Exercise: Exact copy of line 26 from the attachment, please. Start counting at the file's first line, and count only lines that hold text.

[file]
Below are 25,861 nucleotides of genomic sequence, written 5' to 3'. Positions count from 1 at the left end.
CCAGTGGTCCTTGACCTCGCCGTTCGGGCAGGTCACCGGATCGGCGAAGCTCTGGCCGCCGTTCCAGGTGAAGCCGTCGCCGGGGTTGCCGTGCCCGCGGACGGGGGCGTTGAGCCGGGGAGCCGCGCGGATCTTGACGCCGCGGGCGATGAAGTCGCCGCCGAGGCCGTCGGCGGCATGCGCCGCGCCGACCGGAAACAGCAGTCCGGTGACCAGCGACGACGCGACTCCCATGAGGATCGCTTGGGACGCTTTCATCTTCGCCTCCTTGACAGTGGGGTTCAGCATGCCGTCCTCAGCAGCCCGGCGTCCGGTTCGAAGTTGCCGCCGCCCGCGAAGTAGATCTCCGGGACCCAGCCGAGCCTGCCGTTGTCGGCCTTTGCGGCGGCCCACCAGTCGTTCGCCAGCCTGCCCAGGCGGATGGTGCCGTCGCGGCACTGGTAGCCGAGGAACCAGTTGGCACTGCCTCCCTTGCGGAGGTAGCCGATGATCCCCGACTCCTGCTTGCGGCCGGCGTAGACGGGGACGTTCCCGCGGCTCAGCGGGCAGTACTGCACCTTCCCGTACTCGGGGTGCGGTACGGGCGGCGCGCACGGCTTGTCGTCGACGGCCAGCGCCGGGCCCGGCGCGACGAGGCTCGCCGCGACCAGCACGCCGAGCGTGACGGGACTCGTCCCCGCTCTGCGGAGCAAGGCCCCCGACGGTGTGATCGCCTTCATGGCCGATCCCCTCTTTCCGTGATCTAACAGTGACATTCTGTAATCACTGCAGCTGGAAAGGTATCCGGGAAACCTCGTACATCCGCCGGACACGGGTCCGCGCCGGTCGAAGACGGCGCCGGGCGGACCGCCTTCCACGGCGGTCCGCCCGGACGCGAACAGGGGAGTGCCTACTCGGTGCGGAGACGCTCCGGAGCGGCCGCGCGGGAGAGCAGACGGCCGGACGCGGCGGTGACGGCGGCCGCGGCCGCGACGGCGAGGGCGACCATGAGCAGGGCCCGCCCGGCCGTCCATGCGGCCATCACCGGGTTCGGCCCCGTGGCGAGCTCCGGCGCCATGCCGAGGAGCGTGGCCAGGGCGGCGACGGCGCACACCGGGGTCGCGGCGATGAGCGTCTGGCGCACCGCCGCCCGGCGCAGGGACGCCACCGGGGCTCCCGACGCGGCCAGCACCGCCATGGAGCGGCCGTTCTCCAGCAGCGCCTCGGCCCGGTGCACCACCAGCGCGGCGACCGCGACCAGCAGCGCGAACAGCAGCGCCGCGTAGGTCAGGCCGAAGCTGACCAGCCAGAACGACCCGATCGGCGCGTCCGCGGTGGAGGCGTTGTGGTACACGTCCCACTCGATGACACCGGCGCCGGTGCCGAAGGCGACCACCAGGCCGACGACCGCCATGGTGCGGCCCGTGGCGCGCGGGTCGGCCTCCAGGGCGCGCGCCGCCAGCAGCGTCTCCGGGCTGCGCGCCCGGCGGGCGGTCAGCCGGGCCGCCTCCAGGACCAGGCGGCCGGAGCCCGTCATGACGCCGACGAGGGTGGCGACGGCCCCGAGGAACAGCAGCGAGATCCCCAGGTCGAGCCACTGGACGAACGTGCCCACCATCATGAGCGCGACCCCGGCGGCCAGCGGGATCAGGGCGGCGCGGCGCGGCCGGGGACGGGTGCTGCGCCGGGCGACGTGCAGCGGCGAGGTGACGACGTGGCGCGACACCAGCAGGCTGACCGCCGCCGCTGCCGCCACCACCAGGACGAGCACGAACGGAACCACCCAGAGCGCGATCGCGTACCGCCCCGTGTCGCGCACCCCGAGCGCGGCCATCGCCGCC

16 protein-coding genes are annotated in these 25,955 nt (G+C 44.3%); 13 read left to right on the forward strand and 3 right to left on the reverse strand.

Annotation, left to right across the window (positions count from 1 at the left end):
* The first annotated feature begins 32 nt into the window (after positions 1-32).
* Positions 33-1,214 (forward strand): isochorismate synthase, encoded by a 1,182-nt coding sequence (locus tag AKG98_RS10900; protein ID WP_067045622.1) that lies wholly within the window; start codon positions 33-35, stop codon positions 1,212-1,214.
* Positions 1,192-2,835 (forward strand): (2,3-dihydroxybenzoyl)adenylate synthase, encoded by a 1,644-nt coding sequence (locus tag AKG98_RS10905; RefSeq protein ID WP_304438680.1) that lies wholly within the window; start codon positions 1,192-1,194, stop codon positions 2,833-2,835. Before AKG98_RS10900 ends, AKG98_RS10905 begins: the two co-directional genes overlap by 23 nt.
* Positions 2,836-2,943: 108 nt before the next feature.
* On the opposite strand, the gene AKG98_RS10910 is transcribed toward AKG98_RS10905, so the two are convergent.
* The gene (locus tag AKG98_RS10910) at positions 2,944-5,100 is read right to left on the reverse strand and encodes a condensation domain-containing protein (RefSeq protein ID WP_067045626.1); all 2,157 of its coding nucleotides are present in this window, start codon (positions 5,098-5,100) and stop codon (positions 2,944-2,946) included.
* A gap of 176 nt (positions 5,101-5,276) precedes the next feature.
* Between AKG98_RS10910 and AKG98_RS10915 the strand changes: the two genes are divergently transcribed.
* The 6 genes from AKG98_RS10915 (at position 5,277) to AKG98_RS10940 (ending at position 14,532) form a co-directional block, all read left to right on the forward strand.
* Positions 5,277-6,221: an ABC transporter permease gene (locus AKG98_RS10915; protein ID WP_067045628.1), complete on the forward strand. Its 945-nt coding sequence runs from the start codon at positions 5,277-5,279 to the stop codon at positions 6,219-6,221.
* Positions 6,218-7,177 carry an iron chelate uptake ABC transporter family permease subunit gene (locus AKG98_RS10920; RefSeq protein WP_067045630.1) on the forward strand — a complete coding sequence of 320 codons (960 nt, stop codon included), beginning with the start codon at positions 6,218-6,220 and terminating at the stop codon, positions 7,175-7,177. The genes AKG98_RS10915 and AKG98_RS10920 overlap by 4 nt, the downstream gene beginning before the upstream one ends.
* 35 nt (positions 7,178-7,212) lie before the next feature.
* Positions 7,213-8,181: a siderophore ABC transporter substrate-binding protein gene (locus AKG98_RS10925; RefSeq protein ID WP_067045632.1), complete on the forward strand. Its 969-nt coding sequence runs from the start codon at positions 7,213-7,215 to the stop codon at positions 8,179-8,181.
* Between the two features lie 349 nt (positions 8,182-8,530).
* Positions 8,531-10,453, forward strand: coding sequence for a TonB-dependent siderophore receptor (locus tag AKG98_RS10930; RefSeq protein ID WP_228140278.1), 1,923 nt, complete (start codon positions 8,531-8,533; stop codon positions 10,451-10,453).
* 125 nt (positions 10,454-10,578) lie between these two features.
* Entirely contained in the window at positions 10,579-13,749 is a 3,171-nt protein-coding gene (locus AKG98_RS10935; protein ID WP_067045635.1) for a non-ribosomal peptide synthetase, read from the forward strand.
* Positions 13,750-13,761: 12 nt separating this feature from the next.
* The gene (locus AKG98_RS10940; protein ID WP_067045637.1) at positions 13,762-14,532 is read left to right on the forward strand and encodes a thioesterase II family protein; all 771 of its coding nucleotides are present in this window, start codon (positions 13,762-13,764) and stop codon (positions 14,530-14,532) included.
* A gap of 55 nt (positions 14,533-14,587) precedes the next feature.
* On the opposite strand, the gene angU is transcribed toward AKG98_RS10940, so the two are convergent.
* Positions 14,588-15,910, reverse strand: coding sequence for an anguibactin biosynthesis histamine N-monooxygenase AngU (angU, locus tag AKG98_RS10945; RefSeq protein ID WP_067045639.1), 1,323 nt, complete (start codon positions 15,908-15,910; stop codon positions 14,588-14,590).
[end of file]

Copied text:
* Positions 14,588-15,910, reverse strand: coding sequence for an anguibactin biosynthesis histamine N-monooxygenase AngU (angU, locus tag AKG98_RS10945; RefSeq protein ID WP_067045639.1), 1,323 nt, complete (start codon positions 15,908-15,910; stop codon positions 14,588-14,590).